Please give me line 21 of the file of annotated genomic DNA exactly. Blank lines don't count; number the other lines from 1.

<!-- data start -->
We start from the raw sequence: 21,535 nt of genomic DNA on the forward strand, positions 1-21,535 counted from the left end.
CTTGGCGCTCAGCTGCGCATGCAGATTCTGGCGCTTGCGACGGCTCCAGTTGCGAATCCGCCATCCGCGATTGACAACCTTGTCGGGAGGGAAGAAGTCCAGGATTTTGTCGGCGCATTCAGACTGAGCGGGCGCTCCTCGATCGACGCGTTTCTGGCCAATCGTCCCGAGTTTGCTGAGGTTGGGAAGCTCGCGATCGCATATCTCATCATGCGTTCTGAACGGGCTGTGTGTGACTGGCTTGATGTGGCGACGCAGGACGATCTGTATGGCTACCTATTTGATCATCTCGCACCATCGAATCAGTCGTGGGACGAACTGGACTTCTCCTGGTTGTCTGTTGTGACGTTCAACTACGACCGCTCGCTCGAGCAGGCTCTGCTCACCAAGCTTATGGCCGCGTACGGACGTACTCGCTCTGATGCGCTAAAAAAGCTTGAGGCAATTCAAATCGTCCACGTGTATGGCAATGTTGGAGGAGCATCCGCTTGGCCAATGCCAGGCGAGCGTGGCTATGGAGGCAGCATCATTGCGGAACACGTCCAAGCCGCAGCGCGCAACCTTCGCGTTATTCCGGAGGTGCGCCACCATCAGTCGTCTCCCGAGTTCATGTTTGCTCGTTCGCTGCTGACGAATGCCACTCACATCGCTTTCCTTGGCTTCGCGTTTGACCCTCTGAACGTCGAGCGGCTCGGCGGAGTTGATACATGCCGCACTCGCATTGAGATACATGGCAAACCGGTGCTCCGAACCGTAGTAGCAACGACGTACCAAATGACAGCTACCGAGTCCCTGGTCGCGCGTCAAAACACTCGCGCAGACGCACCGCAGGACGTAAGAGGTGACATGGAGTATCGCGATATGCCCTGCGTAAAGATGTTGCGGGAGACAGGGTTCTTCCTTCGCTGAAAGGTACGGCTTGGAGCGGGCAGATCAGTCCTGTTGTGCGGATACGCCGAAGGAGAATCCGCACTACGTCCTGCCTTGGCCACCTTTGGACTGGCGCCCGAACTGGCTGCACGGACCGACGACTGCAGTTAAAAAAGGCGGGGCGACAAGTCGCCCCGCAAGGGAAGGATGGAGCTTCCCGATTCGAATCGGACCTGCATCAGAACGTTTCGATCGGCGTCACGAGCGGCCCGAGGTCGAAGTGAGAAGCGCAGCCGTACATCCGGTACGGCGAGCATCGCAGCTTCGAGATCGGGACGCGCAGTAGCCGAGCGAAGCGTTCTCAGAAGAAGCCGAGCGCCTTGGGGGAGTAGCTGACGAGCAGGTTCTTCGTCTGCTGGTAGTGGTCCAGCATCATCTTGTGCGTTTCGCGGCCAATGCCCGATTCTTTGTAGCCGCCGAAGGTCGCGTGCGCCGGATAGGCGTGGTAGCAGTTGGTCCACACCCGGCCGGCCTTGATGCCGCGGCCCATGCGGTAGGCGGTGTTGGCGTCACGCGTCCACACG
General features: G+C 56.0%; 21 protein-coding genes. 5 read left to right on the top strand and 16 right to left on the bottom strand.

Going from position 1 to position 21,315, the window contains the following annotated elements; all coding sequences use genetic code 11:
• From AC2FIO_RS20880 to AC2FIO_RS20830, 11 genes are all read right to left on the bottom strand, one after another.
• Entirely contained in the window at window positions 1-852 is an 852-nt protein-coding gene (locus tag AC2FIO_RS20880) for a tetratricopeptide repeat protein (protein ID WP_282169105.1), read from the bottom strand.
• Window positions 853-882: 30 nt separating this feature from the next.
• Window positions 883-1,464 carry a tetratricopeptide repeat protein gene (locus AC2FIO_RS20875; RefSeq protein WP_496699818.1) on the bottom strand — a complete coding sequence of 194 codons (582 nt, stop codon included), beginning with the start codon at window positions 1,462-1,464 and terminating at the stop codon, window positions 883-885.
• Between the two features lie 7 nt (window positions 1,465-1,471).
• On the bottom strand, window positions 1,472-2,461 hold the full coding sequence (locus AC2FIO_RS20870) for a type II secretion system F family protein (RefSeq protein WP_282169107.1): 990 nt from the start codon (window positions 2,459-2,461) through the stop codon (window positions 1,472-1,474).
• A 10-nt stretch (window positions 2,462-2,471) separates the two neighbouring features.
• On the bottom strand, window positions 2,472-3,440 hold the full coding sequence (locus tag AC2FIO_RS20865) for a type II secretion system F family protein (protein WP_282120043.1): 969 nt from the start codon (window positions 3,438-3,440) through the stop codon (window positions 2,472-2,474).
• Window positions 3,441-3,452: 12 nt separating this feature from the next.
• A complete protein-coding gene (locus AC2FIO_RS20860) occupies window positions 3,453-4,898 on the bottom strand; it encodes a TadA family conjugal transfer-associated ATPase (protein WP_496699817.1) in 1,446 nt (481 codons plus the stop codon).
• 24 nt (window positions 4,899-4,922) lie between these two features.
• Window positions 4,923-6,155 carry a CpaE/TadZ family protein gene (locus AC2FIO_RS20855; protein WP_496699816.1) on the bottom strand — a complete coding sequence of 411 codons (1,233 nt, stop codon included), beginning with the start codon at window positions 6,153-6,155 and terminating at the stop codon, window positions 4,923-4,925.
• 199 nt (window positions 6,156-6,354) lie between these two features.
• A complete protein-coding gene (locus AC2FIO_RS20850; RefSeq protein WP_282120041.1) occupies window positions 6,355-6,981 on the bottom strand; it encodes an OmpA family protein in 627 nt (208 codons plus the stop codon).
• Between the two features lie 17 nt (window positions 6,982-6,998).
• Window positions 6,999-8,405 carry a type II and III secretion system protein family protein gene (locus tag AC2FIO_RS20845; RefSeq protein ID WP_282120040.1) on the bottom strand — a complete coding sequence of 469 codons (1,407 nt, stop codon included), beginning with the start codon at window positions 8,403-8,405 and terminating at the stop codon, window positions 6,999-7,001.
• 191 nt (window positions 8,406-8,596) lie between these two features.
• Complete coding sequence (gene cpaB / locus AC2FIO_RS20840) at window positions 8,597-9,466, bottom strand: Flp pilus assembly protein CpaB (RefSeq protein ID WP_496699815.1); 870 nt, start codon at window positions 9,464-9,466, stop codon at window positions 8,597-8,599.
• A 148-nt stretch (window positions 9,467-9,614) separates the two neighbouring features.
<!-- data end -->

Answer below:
• 191 nt (window positions 8,406-8,596) lie between these two features.